There have also been times when the protest has been upheld, but the game has not been resumed. One infamous example was the Cardinals at Dodgers game on 7/20/47 where both teams batted in the ninth, but neither made three outs! There is a brief description after the list of resumed protested games.

                            Jim Smith has provided a number of protested games that were picked up from the point of protest at a later date. The list likely is not complete. Please let us know if you can add to it. The last two have links to their boxscores and play-by-play descriptions.

                            Latest additions: (on 10/11/2005): 5/15/1975

                            NL NY at Phi 30 Aug 1913 (game finished 2 Oct)
                            NL Phi at NY 5 Jul 1920 (2nd) (game finished 4 Sep)
                            NL Cin at Pit 28 May 1921 (game finished 30 Jun) Details
                            NL StL at Chi 2 Jul 1934 (game finished 31 Jul)
                            NL Bro at Pit 25 Aug 1947 (game finished 21 Sep)
                            NL Cin at Mil 22 Sep 1954 (game finished 24 Sep)
                            NL Atl at Mon 15 May 1975 (game finished 20 Jul)
                            AL KC at NY 24 Jul 1983 (game finished 18 Aug)
                            NL StL at Pit 16 Jun 1986 (game finished 18 Jun)

                            July 20, 1947, St. Louis at Brooklyn: In the top of the ninth with the Cards ahead 2-0, Ron Northey hits a high fly deep to the wall in right center. The Dodgers CF Pete Reiser leaps but can't catch it, and after a couple of seconds the ball drops back on the field where RF Dixie Walker fields it, relays it to 2B Eddie Stanky, whose throw nails Northey at home. The first base umpire (there was a three man crew in those days) immediately ruled the ball in play, but the other base umpire signaled to Northey that it was a homer, so Northey slowed up. He was ruled out at the plate, and the Cards protested the game saying Northey had been deceived by the umpire and would have scored if he had not slowed down.

                            In the bottom of the ninth, the Dodgers scored three runs to win the game before the protest by a 3-2 score. NL President Ford Frick, who later became Commissioner, upheld the protest and awarded Northey a home run. However, he did not order the game resumed in the top of the ninth with the Cards ahead 3-0, which would have been the normal procedure called for by the rules. He allowed the Dodgers' runs to stand and ruled the game a 3-3 tie. (We can only speculate on what he would have decided if the Dodgers had hit a homer in the bottom of the ninth and scored four runs.) All the records counted except for the pitchers' win and loss. The game was replayed in its entirety as part of a doubleheader on August 18 that the Dodgers won.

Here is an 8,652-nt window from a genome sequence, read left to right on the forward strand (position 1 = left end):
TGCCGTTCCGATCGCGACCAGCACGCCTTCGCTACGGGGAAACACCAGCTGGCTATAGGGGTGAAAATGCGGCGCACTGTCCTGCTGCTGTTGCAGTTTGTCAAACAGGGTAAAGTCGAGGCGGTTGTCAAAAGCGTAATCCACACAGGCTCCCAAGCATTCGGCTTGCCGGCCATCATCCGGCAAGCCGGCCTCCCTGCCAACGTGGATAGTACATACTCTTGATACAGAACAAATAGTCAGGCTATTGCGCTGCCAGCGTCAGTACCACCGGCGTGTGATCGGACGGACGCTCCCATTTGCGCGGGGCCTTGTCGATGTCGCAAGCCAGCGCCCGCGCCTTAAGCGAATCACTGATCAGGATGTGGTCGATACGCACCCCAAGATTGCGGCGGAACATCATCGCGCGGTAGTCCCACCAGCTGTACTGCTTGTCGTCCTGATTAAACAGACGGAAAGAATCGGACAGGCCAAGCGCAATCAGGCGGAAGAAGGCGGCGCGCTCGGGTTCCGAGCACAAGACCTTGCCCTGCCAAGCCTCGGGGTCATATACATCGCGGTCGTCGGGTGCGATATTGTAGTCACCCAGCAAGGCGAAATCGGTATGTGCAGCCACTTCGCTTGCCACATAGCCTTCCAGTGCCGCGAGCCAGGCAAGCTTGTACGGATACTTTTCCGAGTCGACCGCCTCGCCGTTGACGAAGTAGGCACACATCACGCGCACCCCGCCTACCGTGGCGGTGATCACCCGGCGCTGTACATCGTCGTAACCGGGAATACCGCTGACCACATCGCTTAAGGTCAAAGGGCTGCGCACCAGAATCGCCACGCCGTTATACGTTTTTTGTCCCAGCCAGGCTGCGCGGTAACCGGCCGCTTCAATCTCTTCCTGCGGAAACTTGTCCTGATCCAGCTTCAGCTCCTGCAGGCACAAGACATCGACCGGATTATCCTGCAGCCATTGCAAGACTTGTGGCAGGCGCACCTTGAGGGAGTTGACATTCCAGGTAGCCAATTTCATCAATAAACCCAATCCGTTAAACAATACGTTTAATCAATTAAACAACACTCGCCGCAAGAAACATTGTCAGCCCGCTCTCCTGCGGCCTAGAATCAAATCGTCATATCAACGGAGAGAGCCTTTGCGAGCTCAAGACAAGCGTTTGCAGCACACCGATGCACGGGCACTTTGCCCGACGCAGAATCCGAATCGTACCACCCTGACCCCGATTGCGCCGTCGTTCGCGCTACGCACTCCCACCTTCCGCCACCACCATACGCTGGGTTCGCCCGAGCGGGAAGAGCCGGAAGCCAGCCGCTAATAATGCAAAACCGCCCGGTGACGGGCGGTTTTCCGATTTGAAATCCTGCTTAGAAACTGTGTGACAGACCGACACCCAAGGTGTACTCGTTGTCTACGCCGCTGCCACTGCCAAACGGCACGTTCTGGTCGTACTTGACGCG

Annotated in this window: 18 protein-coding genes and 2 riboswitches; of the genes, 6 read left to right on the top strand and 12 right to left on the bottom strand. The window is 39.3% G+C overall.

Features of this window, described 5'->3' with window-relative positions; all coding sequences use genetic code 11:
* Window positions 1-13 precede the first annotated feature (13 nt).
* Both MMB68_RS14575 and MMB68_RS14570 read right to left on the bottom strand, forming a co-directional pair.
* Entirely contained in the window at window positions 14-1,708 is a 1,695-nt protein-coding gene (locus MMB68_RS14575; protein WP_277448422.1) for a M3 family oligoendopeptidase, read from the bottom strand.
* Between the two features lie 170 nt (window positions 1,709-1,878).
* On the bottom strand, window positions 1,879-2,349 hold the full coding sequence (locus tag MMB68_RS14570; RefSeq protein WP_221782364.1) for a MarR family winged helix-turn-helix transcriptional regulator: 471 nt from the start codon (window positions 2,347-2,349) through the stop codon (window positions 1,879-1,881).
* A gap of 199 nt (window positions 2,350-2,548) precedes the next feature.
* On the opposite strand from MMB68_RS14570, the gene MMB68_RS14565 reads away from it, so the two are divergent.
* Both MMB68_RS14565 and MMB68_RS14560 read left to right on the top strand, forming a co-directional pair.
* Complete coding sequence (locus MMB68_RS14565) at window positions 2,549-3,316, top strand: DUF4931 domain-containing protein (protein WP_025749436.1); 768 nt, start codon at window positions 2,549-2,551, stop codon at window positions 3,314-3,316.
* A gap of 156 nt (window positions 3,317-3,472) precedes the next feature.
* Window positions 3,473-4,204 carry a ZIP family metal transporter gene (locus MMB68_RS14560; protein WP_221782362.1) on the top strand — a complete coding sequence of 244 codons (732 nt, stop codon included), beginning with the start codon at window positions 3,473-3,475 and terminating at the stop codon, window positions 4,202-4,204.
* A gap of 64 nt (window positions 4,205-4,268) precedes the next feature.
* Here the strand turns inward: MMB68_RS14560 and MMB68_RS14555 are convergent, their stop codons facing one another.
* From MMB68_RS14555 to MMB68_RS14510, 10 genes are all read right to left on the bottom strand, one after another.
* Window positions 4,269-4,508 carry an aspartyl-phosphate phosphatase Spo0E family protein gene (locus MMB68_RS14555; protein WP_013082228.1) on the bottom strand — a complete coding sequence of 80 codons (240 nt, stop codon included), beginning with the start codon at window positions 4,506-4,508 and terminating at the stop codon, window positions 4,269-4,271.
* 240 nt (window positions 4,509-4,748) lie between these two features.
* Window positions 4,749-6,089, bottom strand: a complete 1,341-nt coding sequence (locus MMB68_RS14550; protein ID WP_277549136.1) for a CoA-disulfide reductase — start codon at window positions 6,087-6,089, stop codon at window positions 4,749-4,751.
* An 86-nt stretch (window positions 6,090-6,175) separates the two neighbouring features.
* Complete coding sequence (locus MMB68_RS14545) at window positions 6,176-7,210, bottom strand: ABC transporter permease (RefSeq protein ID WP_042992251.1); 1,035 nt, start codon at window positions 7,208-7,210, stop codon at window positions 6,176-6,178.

Retrosheet's Dave Smith wrote an article about this game, which has more details, in the Society for American Baseball Research publication The Baseball Research Journal, Number 33, (2004). [/b][/quote]
                            [/b][/quote]

                            Here's one more, from 1932:

                            QUOTE
                            » August 12, 1932: AL president Will Harridge upholds Detroit's protest of its August first game against NY and orders it replayed on September 8. Detroit had protested because Tony Lazzeri's and Ben Chapman's batting order was orally reversed after the lineup cards were handed in before the game.[/b][/quote]
                            Damn these electric sex pants!

                            26+31+34+42+44+46+64+67+82+06 = 10

                            Bring back the death penalty for corporations!

                            Comment


                            • #15
                              And another, same page.

                              QUOTE
                              » September 15, 1937: AL President Will Harridge upholds Cleveland's protest of the August 6 Yankee win, and the entire game is replayed as the 2nd game of a doubleheader. The protested game is called a tie with all stats retained except those following the disputed call. [/b][/quote]
                              Damn these electric sex pants!

                              26+31+34+42+44+46+64+67+82+06 = 10

                              Bring back the death penalty for corporations!

                              Comment